> parameters was put in place. The presence of any of 27

> species, most prominently, frogs and tadpoles, the size of

> the lake, whether it was a reservoir or natural lake, and

> whether it was connected to rivers, determined if it was

> blacklisted, Traverso said.


> CEQA the hammer

> "The premise in the original lawsuit was that our

> trout planting program was not compliant to CEQA (California

> Environmental Quality Act), that we had not undergone an EIR

> (Environmental Impact Report) for each lake," Traverso

> said. "That means the department is required to create

> an environmental impact report for something that has been

> going on for more than 100 years."


> On the surface, the cutbacks are intended to protect frogs

> and pollywogs, which trout occasionally feed on. But several

> state and federal scientists told me that the ban on trout

> plants will do nothing to increase frog populations.


> Traverso acknowledged that. "There could be a million

> other factors (with frogs and pollywogs) that have nothing

> to do with fish stocking," she said.


> At a wilderness lake in the Humphrey Basin in the high

> Sierra, all trout in the lake were netted out and killed to

> protect endangered frogs. Yet all of the frogs died anyway

> the following year, killed by chitrid fungus, according to

> Roland Knapp of the Sierra Nevada Research Laboratory.

> "It's a mystery and we don't know who the real

> bad guy is," Knapp said at the time. Although Knapp is

> a proponent of eliminating trout, he admitted that the trout

> had nothing to do with all the frogs disappearing at the

> test lake in the Humphrey Basin.


> Noah Greenwald, program director for the Center for

> Biological Diversity, lead party of the lawsuit, issued this

> statement in regard to his victory to stop plants at 175

> lakes and streams: "Interim measures limiting stocking

> are needed to help save California's native fish and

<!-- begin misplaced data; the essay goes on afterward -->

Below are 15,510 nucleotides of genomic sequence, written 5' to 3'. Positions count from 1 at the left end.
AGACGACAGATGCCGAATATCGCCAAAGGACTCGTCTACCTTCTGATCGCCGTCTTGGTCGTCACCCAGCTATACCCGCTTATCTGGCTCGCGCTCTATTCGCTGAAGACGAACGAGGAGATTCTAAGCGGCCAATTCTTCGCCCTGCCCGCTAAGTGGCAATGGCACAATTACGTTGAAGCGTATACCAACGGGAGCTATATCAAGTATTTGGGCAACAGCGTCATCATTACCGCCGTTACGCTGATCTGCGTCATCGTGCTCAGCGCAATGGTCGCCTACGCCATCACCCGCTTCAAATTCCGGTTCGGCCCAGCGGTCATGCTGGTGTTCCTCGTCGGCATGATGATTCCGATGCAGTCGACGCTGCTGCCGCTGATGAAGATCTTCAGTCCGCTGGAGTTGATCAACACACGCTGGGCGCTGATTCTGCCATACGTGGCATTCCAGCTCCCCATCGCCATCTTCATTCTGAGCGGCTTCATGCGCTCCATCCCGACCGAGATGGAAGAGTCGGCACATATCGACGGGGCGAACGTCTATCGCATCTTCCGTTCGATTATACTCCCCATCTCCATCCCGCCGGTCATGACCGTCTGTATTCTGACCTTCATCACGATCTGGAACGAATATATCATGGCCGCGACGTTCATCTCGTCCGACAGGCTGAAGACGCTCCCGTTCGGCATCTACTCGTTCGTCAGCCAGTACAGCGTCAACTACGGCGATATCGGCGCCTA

> frogs from extinction." He didn't return a phone

> call. I wanted to ask him how many of the 175 lakes and

> streams being blacklisted has he actually been to.


> Impacts widespread

> The scope of the plant shutdown is stunning in some areas.


> It includes: Lake Amador, one of the best trout lakes in

> the Sacramento Valley foothills; Taylor Lake in the Russian

> Wilderness, the only wheelchair-accessible wilderness lake

> with trout fishing in the state; Ice House Reservoir, the

> sensational fishing lake in the Crystal Basin; and the Yuba

> River along Highway 49, one of the best trout streams in the

> Sierra.


> An example of how the shutdown could devastate an

> area's economy is the Highway 4 corridor, where pretty

> Alpine Lake, Mosquito Lake and Spicer Meadows provide the

> only lakes with fishing. Stocking trout will be stopped at

> all three, leaving roughly a 100-mile range across the

> Sierra that runs from Angels Camp through Murphys, Arnold,

> Dorrington and Bear Valley, with no lake to fish.


> At this point, with the highest-priced fishing license in

> the nation, the only DFG response that would make sense

> would be to immediately increase stocks wherever they are

> permitted. By law, one-third of all fishing license money is